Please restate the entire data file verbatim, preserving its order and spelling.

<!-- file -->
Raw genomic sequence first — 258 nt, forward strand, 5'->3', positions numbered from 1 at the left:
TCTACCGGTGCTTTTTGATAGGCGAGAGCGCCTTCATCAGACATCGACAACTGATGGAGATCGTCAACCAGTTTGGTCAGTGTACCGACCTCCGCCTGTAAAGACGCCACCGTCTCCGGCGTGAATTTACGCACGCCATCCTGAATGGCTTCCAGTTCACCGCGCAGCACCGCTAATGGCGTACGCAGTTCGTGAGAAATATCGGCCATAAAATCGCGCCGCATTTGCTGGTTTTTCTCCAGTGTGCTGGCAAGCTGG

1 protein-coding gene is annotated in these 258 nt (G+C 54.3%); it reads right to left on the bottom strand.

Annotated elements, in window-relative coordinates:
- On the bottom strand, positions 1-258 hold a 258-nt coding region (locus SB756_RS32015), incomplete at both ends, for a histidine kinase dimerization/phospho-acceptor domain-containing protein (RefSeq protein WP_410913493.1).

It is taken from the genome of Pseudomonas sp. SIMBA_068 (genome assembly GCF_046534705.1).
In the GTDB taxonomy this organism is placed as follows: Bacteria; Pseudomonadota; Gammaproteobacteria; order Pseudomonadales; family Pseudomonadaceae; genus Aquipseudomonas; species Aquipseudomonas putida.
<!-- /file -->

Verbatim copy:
Raw genomic sequence first — 258 nt, forward strand, 5'->3', positions numbered from 1 at the left:
TCTACCGGTGCTTTTTGATAGGCGAGAGCGCCTTCATCAGACATCGACAACTGATGGAGATCGTCAACCAGTTTGGTCAGTGTACCGACCTCCGCCTGTAAAGACGCCACCGTCTCCGGCGTGAATTTACGCACGCCATCCTGAATGGCTTCCAGTTCACCGCGCAGCACCGCTAATGGCGTACGCAGTTCGTGAGAAATATCGGCCATAAAATCGCGCCGCATTTGCTGGTTTTTCTCCAGTGTGCTGGCAAGCTGG

1 protein-coding gene is annotated in these 258 nt (G+C 54.3%); it reads right to left on the bottom strand.

Annotated elements, in window-relative coordinates:
- On the bottom strand, positions 1-258 hold a 258-nt coding region (locus SB756_RS32015), incomplete at both ends, for a histidine kinase dimerization/phospho-acceptor domain-containing protein (RefSeq protein WP_410913493.1).

It is taken from the genome of Pseudomonas sp. SIMBA_068 (genome assembly GCF_046534705.1).
In the GTDB taxonomy this organism is placed as follows: Bacteria; Pseudomonadota; Gammaproteobacteria; order Pseudomonadales; family Pseudomonadaceae; genus Aquipseudomonas; species Aquipseudomonas putida.